Leaving aside the MMA side of things I do, right now I am mostly working Silat for my continued education. For my current situation I only need an art that provides basic self protection and gives me a greater depth to my understanding, which coincidentally has a lot of cross over into the other arts I study and also in to other areas in my life. Well actually that’s no coincidence as truth is truth whatever the endeavour.
One of the things that happens when you switch to a different (read traditional) method is that come up against your and others bias. Firstly I get statements like “well that traditional training just does not work” and then when you prove it does; you get “well it may work on untrained people but try that on an MMA guy”.
Today I want to write about the self protection fight, or as I prefer to call it the struggle. I call it the struggle because no matter how good and well trained you are, if someone attacks you with genuine intent to do you harm it will not be an easy fight. Even if you put up your fence and do a text book one punch knockout ala Geoff Thompson, it will still be a struggle mentally, physically and spiritually.
To explain the fight further I am going to refine what most people define as a fight (or struggle in my case) by removing the things that I consider are something else outside of self protection but that are often used as data to prove a point:
MMA - Wanderlei
Firstly sportive contests such as MMA and Muay Thai are just that, sportive contests and that’s not to say that you cannot use MMA skills for self protection, because you can. However both MMA and Muay Thai also have their limitations for self protection because they don’t train for weapons or ambushes. If those two areas are not built into your art, you will be lacking. Typically there are many other pay offs to training in sportive arts such as improved health and fitness etc.
Traditional challenge match
Secondly match or challenge fights, these are fights when two martial artists get together to have a one on one contest. The motivator can be style vs. style or just you don’t like the other guy. A friend and I once took part in some Wing Chun vs. Wing Tsun challenge matches in the eighties. We did not train Wing Chun, just Muay Thai but turned up to fight anyway, which freaked a lot of people out. In a way despite the lack of rules, these matches were much like sportive matches in that they lacked the ambush and weapons element.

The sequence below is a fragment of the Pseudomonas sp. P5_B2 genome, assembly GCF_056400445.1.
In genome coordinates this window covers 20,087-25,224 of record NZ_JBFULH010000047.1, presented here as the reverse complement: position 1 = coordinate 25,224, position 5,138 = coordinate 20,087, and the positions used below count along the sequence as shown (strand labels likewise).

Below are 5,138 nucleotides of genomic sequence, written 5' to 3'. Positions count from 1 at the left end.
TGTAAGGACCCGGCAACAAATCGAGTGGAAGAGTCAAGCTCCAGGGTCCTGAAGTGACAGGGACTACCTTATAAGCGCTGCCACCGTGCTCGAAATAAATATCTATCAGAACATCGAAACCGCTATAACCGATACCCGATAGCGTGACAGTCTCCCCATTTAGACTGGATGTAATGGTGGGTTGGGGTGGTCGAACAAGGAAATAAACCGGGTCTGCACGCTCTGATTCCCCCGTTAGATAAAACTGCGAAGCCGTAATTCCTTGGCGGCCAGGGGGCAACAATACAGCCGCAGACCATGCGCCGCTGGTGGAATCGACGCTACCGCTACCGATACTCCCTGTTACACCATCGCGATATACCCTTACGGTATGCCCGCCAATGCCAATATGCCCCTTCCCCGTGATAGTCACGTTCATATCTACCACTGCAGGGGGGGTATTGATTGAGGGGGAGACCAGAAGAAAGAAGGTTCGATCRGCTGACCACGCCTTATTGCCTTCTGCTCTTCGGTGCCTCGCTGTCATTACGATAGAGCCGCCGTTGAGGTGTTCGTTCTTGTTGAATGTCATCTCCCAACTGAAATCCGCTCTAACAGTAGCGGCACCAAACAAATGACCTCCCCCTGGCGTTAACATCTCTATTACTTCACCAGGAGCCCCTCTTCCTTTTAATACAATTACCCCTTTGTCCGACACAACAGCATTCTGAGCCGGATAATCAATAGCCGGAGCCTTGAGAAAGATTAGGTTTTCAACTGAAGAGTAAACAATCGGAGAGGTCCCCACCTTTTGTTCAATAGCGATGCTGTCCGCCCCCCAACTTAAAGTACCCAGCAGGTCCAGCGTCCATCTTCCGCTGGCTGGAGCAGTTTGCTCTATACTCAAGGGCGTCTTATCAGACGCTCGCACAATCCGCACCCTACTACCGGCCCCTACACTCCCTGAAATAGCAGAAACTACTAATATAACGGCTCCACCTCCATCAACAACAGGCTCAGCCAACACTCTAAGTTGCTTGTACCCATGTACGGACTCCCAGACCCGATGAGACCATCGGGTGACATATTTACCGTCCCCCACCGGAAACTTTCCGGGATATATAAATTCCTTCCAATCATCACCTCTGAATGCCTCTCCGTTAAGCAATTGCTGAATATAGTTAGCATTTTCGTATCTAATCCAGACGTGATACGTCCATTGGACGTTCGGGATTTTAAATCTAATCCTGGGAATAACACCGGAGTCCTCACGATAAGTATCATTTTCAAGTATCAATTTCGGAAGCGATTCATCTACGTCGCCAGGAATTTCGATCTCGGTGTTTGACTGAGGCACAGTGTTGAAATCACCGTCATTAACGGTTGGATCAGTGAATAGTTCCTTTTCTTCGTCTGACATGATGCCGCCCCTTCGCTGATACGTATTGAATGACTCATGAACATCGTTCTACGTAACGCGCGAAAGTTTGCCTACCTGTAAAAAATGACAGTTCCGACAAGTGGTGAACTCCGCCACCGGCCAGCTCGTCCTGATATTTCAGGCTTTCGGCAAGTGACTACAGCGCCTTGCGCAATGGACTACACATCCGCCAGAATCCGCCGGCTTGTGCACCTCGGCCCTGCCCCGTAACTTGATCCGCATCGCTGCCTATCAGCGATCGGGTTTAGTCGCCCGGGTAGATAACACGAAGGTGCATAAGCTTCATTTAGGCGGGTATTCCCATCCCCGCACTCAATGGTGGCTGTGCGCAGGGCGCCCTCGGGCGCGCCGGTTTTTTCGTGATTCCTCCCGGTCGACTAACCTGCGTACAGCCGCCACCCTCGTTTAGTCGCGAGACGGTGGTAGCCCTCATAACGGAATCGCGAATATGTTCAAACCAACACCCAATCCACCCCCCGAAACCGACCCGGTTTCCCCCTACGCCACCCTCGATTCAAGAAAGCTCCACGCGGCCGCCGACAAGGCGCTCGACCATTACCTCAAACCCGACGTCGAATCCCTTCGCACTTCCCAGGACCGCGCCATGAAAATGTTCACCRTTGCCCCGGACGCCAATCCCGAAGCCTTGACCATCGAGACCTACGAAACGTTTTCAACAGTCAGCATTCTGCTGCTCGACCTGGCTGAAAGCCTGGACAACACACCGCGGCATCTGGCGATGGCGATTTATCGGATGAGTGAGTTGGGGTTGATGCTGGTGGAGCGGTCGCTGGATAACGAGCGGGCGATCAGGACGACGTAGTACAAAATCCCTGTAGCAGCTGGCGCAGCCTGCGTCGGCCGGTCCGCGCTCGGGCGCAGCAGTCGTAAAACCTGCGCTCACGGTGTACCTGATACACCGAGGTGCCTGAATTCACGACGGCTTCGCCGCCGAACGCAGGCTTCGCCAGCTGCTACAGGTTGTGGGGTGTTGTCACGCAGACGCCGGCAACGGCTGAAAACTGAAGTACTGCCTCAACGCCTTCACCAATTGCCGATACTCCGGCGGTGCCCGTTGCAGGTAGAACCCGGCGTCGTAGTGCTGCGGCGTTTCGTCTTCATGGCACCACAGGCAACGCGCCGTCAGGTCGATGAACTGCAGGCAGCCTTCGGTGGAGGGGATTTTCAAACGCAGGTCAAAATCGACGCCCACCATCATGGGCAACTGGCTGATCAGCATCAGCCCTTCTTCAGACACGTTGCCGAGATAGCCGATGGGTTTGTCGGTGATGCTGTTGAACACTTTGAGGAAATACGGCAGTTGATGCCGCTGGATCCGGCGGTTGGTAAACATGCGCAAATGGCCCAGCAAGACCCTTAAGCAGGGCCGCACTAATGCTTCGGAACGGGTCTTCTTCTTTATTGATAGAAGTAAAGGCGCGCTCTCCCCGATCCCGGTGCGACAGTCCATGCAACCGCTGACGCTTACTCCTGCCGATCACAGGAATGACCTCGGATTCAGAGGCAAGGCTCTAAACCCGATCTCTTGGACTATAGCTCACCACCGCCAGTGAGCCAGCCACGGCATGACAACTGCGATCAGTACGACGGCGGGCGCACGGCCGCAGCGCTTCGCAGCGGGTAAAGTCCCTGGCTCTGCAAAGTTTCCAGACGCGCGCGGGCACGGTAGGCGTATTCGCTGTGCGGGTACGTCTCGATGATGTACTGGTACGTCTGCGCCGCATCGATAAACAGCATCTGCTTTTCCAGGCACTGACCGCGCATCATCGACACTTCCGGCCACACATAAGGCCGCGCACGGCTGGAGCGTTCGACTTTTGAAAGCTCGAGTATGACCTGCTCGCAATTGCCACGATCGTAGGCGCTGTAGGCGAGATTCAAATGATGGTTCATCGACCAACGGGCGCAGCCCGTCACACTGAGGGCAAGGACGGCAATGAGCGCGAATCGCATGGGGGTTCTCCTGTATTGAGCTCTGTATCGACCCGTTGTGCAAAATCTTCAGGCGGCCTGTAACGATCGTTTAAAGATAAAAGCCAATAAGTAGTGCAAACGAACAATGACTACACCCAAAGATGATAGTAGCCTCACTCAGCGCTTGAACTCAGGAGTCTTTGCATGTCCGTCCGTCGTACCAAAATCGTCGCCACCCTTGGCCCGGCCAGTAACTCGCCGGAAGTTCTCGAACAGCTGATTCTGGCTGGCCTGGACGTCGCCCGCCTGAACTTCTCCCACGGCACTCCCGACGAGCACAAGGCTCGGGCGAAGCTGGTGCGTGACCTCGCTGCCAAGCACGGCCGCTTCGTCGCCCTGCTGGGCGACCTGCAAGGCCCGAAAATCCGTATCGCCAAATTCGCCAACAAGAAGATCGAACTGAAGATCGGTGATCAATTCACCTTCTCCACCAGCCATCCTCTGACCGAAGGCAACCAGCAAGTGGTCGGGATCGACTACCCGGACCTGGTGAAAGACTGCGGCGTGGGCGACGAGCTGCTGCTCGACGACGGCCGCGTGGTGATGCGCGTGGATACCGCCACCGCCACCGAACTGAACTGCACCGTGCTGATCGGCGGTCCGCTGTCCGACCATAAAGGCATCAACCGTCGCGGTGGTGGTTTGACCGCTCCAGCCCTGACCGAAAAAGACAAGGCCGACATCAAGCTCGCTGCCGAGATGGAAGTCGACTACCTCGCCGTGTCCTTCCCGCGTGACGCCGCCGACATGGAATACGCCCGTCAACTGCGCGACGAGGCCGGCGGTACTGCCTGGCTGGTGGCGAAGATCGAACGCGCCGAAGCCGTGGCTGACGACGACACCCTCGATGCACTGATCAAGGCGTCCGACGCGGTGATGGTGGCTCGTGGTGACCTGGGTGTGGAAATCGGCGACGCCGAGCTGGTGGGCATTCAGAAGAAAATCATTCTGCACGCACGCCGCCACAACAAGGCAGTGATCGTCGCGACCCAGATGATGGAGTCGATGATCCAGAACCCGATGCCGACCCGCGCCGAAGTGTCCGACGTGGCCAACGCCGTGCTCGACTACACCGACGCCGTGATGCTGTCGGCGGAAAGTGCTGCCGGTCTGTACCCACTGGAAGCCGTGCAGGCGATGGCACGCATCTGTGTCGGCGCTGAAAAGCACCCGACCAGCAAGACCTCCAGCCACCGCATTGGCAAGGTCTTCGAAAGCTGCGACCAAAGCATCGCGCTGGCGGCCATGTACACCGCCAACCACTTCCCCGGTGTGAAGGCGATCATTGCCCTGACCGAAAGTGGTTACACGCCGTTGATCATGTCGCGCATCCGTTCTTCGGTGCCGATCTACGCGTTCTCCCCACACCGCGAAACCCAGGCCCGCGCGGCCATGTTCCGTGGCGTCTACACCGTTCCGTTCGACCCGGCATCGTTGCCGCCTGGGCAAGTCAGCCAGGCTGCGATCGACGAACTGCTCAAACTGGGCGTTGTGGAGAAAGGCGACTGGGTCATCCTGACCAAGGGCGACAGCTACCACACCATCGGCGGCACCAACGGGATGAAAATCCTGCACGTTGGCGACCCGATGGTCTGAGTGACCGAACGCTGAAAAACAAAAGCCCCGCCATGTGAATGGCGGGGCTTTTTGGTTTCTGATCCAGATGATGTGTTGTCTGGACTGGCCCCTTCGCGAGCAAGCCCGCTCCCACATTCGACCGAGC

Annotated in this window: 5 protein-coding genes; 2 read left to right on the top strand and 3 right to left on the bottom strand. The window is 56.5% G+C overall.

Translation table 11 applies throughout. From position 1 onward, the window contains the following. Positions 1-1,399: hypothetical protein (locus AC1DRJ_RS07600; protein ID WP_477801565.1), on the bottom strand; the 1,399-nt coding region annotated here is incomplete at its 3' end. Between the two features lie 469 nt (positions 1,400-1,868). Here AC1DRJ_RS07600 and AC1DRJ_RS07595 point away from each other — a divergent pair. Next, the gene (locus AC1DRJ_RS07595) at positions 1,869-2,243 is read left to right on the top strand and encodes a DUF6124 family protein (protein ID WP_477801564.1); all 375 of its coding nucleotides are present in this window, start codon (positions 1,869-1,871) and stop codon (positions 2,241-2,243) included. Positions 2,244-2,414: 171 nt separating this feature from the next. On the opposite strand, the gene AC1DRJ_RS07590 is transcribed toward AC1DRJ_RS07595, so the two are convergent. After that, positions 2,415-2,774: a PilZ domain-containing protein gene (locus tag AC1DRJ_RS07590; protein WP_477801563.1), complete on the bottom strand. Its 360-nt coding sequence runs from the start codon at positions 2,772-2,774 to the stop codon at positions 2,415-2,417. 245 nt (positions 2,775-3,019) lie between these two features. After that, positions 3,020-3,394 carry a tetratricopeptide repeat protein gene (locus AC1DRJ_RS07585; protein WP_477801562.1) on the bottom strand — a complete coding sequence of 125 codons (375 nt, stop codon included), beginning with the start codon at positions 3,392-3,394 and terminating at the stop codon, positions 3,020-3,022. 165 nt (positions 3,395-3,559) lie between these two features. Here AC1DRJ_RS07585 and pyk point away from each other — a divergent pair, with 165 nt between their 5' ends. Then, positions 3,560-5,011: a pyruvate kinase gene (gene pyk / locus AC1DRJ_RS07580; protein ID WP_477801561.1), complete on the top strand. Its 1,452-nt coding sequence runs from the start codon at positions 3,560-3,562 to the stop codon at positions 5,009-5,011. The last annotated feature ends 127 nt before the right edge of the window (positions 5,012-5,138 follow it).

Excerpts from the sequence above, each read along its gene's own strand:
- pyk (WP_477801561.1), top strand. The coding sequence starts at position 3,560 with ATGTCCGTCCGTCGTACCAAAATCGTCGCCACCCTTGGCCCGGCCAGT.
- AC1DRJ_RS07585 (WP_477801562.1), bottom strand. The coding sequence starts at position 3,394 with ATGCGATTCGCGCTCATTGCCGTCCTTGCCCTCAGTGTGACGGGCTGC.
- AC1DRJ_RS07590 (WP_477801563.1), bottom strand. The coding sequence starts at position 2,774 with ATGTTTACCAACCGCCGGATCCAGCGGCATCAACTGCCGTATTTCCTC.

Things I would consider to be in the realms of self protection fights can be broken down in to two areas:
Rage incidents, a good example would be when you cut someone up on the motorway or any situation where people get agitated due to overcrowding etc. I also would include alcohol or drug fuelled incidents in this category.
Ambushes, a good example would be muggings or possibly revenge or racially motivated attacks. These may planned or spur of the moment actions but either way, you are likely to be behind the timing curve.
Both rage incidents and ambushes have a few things in common, you are likely to be unaware they are about to happen and there is a likelihood they will involve weapons and possibly multiple adversaries. Both these short falls can be addressed by your training, you can learn about improving you awareness and what South Narc calls MUC (managing unknown contacts) skills here: http://www.shivworks.com/.
You can learn about the fence from Geoff Thompsons books and videos and also how to deal with the post fight situation here: http://www.geoffthompson.com
MMA and the above awareness and verbal judo skills actually make a great fix for self protection issues.
The Clinch Pick
Weapons defence is a different matter because that has to be pre-built into your art right from the start. I think it’s much harder to take MMA and bolt on knife or weapon defence. Not impossible as people like the Straight Blast Gym have added the STAB knife defence program etc. I am not a fan of the bolt on system and prefer to use an art that has the weapons defence built in from day one such as Silat. You still need the above awareness skills and to drill in an “alive” fashion and that will be the topic of my next post.